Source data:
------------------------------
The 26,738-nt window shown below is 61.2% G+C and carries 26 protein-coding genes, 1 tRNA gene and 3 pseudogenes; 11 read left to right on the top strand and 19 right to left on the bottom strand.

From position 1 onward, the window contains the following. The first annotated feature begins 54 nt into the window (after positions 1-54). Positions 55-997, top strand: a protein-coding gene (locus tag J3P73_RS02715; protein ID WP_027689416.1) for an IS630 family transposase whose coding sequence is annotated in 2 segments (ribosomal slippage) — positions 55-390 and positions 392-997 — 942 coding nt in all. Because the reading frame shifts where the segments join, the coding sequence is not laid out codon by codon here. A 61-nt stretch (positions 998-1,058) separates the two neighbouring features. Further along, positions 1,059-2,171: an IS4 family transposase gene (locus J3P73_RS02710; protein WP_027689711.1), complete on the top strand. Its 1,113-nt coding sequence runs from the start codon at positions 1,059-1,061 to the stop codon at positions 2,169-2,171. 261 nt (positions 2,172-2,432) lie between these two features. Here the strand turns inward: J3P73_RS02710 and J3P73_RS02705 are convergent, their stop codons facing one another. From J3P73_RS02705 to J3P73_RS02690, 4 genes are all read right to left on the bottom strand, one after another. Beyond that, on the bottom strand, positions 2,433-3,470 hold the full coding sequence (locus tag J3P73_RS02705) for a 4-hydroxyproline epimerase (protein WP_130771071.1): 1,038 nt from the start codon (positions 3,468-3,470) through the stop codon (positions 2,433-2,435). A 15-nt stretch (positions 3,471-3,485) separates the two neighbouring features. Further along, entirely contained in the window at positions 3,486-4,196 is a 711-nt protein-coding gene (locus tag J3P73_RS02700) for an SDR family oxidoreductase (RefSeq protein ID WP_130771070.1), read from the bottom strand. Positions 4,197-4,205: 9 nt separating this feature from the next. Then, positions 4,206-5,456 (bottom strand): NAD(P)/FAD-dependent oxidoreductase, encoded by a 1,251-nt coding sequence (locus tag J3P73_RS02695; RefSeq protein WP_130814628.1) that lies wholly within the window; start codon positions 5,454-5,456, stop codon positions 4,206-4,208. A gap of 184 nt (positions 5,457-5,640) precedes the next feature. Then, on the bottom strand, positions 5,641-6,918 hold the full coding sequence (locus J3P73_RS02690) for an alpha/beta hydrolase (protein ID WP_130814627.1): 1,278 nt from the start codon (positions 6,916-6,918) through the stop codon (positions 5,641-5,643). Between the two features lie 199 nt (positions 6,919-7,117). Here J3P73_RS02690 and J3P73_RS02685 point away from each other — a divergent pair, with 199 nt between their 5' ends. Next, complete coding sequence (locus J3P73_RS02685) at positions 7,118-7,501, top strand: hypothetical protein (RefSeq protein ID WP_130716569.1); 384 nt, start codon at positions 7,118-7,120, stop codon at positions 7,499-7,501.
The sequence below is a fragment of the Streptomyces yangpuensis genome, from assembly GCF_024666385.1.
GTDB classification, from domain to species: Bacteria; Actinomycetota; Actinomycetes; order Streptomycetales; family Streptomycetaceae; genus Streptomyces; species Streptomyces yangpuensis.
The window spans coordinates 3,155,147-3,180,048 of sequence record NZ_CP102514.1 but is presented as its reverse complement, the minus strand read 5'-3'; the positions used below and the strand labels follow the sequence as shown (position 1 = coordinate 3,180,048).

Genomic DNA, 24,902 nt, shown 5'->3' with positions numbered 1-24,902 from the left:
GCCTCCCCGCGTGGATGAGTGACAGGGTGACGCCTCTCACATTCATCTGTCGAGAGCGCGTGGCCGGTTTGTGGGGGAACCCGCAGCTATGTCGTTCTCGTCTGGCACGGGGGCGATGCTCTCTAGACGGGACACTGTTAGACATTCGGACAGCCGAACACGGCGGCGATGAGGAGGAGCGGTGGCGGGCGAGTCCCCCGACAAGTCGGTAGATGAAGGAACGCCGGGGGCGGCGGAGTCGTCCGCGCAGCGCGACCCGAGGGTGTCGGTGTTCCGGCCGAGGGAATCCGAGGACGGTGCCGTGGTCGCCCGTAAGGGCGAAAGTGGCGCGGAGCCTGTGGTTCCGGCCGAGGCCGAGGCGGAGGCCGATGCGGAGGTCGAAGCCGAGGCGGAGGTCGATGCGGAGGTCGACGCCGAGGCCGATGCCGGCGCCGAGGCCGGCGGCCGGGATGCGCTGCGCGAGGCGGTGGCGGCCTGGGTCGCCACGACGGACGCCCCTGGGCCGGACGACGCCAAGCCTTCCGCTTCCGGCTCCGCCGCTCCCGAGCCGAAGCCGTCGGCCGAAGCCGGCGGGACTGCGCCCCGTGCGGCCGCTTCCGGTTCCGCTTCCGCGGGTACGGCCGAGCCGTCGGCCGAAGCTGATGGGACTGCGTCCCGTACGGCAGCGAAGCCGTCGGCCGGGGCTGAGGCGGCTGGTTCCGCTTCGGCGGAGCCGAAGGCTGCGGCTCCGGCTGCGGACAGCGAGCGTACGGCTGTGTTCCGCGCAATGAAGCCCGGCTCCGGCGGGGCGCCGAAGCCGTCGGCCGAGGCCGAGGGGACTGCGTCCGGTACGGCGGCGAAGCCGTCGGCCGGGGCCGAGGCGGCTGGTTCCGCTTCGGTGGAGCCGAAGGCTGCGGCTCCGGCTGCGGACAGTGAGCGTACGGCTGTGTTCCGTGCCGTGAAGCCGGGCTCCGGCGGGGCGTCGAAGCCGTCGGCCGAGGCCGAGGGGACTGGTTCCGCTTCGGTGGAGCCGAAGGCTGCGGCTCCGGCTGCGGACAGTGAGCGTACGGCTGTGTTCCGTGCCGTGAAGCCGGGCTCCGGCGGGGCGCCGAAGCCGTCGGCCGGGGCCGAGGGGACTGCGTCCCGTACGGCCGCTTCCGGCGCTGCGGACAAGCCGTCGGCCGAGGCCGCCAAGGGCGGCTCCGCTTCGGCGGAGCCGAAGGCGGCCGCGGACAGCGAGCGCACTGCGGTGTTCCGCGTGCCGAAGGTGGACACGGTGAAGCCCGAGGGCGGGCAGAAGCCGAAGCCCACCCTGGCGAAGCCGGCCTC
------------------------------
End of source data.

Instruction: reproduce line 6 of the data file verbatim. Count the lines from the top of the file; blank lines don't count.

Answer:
Genomic DNA, 24,902 nt, shown 5'->3' with positions numbered 1-24,902 from the left: